The Belvedere Trail
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Mullingar Tourist Office, Mullingar, Westmeath,
The starting point for the Belvedere Trail is Mullingar Town.
The starting point for the Belvedere Trail is Mullingar Town. Mullingar is a town associated with agriculture and noted as a prime cattle rearing area. The area has a strong farming history and yet it is a vibrant and thriving commercial town. The town itself is easily accessible due to its location on the N4 and its railway station (which opened in 1845) and frequent bus services.
Mullingar is a good shopping and entertainment area with a choice of shops, restaurants, a 6 screen cinema, greyhound stadium and arts centre. It has a good range of activities and facilities. The Mullingar bronze and pewter factory, which is situated outside Mullingar on the N4, is known worldwide.
Mullingar is also noted for its interesting buildings, to mention a few, the railway station, Columb Barracks, Masonic Hall, the old infirmary, Clonard House, and the Market House where the tourist information office is housed. Another fine building is the Cathedral of Christ the King. The town is surrounded by the Royal Canal and due to its proximity to many lakes, it is aptly named “the capital of the Lakeland’s” and is an angler's dream.
From Mullingar take the N52, the Tullamore road where you will pass Mullingar Golf Club, the Bloomfield House Hotel and Belvedere House Gardens and Park. Belvedere, situated on the shores of Lough Ennell is connected with a wealth of stories about the Anglo Irish gentry and the imprisonment of Mary Molesworth by her husband. Visitors to Belvedere can do a tour of the house which was designed in the 1740’s as fishing and hunting lodge for Robert Rochfort and see a glimpse of the upstairs down stairs life of the mid 18th Century. See the jealous wall and follies such as the Gothic arch, octagonal gazebo and icehouse. Visit the walled garden and explore 160 acres of parkland. Children will enjoy the Belvedere tram, children’s play area and animal sanctuary. Refreshments are available at the Courtyard Café. Belvedere has many interesting surprises in store.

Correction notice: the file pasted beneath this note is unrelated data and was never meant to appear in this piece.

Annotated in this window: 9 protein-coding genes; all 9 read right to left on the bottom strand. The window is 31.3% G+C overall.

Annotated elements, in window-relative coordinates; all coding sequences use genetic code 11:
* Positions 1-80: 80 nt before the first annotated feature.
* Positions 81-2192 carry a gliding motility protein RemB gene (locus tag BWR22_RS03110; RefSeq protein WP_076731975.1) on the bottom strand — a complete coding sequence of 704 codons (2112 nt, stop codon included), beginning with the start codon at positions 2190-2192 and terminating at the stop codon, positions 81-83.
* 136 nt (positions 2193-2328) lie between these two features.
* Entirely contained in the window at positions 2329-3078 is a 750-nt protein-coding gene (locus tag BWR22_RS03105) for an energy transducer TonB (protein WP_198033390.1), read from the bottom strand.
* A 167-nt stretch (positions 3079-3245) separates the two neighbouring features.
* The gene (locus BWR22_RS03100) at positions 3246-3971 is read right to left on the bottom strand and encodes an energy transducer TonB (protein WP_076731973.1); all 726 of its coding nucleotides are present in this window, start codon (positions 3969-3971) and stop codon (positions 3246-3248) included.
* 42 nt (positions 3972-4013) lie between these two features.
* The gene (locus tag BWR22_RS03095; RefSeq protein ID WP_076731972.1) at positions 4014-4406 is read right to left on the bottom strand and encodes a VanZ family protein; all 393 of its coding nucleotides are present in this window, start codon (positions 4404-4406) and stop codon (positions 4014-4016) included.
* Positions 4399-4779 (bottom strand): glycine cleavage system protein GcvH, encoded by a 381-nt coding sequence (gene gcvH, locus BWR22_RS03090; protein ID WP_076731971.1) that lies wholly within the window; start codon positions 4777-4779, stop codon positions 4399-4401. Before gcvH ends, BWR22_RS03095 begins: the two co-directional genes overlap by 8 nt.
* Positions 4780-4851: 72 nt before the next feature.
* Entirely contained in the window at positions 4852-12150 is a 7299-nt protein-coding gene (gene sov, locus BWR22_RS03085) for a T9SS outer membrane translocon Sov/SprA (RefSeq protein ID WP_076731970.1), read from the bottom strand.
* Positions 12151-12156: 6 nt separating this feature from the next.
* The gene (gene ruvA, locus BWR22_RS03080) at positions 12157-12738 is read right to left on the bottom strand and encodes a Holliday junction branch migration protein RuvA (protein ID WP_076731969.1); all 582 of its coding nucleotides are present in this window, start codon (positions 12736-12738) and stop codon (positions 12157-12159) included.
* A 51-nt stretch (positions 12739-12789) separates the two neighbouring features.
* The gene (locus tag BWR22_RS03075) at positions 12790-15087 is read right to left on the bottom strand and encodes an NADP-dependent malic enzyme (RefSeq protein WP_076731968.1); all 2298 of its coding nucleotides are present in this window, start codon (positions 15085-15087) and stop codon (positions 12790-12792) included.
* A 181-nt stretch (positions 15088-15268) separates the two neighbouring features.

From Belvedere on the N52 there is access to Lough Ennell down a side road on your right hand side, which is signposted. You can also access Lilliput by a side road to your right, which is well signposted. Lilliput was named after Jonathan Swift, who published Gulliver’s Travels in 1726. Mr. Swift was the Dean of St. Patrick’s Cathedral in Dublin and was a regular visitor to Westmeath. He stayed with the Rochfort family at Gaulstown house, which was located on the Milltownpass/ Rochfortbridge road close to Belvedere. Jonathan Swift looked across the expanse of Lough Ennell one day and saw people on the other side of the lake. It is said this is what inspired him to write about the Lilliputians in Gulliver’s travels. There is also an early Christian association with Lilliput. St. Patrick’s sister, Lupita is also known to the Lilliput area, which may recall her name.